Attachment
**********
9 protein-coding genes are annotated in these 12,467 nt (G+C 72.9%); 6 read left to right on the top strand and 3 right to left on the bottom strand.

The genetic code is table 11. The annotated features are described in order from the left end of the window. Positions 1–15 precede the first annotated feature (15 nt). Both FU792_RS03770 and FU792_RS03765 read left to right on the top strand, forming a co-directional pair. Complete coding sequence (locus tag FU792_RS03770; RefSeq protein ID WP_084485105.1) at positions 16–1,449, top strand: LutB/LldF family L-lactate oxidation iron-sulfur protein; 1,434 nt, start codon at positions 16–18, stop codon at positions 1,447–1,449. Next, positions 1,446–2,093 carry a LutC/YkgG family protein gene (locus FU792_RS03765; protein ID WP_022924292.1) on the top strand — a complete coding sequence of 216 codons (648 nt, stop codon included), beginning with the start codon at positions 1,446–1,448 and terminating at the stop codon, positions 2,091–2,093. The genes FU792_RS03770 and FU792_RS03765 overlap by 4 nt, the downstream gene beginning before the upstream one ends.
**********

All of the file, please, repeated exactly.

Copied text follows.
9 protein-coding genes are annotated in these 12,467 nt (G+C 72.9%); 6 read left to right on the top strand and 3 right to left on the bottom strand.

The genetic code is table 11. The annotated features are described in order from the left end of the window. Positions 1–15 precede the first annotated feature (15 nt). Both FU792_RS03770 and FU792_RS03765 read left to right on the top strand, forming a co-directional pair. Complete coding sequence (locus tag FU792_RS03770; RefSeq protein ID WP_084485105.1) at positions 16–1,449, top strand: LutB/LldF family L-lactate oxidation iron-sulfur protein; 1,434 nt, start codon at positions 16–18, stop codon at positions 1,447–1,449. Next, positions 1,446–2,093 carry a LutC/YkgG family protein gene (locus FU792_RS03765; protein ID WP_022924292.1) on the top strand — a complete coding sequence of 216 codons (648 nt, stop codon included), beginning with the start codon at positions 1,446–1,448 and terminating at the stop codon, positions 2,091–2,093. The genes FU792_RS03770 and FU792_RS03765 overlap by 4 nt, the downstream gene beginning before the upstream one ends.